At least 98 old Islamic enameled glass lamps are suspected to have been stolen from Al-Rafa’i mosque in Cairo.
One of the lamps turned up for sale at British auction house Christie’s and aroused the suspicion of Egyptian architect and conservation activist Omneya Abdel Barr. She noticed the lantern carried the seal of khedive Abbas Helmi Pasha, the last Ottoman viceroy of Egypt and Sudan, classifying the item as an antique and identifying it as belonging to the mosque.
Upon further inspection it turned out at least 98 old Islamic glass lamps were missing from the interior of the mosque and had been replaced with cheap replicas. According to Gamal Mohammed Mostafa, general director of the Citadel Antiquities – which Al-Rifa’i mosque is part of – , the lamps were not missing, but simply “stored for safekeeping’ in ‘places that were not easily accessible”.
The lamp – which dates back to the 1910’s – was expected to fetch in between 15,000 and 25,000 British pounds (LE 178,885 – 298,185).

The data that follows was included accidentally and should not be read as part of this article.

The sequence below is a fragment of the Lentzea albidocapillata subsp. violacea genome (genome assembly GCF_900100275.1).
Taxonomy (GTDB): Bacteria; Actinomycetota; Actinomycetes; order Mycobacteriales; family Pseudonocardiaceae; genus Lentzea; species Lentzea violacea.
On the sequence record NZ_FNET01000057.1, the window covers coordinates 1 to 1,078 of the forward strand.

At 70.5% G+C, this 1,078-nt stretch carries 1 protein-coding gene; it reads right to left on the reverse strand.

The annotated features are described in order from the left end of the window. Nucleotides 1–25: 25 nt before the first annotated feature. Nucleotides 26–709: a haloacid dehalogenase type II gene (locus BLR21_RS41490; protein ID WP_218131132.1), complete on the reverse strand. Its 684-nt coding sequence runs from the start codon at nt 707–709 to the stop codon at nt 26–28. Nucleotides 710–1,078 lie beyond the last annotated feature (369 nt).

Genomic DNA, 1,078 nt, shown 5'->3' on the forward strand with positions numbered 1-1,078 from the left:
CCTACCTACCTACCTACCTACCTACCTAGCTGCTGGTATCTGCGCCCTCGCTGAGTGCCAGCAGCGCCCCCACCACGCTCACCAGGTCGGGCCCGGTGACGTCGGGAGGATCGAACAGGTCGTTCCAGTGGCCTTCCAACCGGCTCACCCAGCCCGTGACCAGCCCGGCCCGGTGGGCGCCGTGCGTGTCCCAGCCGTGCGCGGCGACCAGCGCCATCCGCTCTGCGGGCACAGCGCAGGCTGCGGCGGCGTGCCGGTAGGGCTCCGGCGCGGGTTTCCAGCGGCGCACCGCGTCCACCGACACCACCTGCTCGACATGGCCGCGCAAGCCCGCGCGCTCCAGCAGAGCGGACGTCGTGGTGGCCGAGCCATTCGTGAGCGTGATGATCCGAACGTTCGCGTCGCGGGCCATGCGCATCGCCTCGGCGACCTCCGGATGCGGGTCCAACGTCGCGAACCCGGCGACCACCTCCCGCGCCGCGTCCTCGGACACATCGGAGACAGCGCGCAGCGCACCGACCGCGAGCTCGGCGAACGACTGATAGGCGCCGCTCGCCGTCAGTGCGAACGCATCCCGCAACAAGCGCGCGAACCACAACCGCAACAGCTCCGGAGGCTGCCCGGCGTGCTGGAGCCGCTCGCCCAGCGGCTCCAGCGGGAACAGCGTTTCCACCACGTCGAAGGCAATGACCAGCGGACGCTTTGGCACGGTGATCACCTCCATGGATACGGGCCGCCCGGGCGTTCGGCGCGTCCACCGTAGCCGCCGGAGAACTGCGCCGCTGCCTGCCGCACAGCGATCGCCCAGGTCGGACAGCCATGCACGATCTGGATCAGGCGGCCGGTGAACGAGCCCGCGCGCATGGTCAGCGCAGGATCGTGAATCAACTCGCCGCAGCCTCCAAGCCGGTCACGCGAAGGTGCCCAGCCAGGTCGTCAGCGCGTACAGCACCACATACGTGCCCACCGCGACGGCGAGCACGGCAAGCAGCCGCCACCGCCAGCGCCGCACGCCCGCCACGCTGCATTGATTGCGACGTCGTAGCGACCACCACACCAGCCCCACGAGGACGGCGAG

Al-Rifa’i mosque was built in the early 20th century and houses the burial sites for khedive Isma’il Pasha, King Farouk and many other members of Egypt’s royal family. The mosque also briefly served as the resting place of Reza Shah Pahlavi of Iran, but his body was later returned to Iran. His son Mohammed Reza Pahlavi, who died in Cairo in July 1980, now lies in his burial chamber.
Theft and looting of antiquities are not uncommon in Egypt. During a mass demonstration in Tahrir square on the 28th of January 2011, people broke into the Egyptian Museum and damaged several antiquities. About 50 items were stolen -many of them have never been recovered.
In August 2013, looters ransacked an archaeological museum in the rural village of Malawa. Of its 1,079 pieces, about a thousand were stolen and 14 were destroyed. Around 900 items have been recovered.
Another similar incident took place after the bombing of the Security Directorate in Cairo in January 2014, which resulted in the Islamic Museum across the street being heavily damaged and consequently, many of its prized possessions were looted.
To counter the continued occurrence of such thefts, concerned citizens have started a Facebook group called Egypt’s Heritage Task Force, where members can post links to auctioned items they believe may be stolen.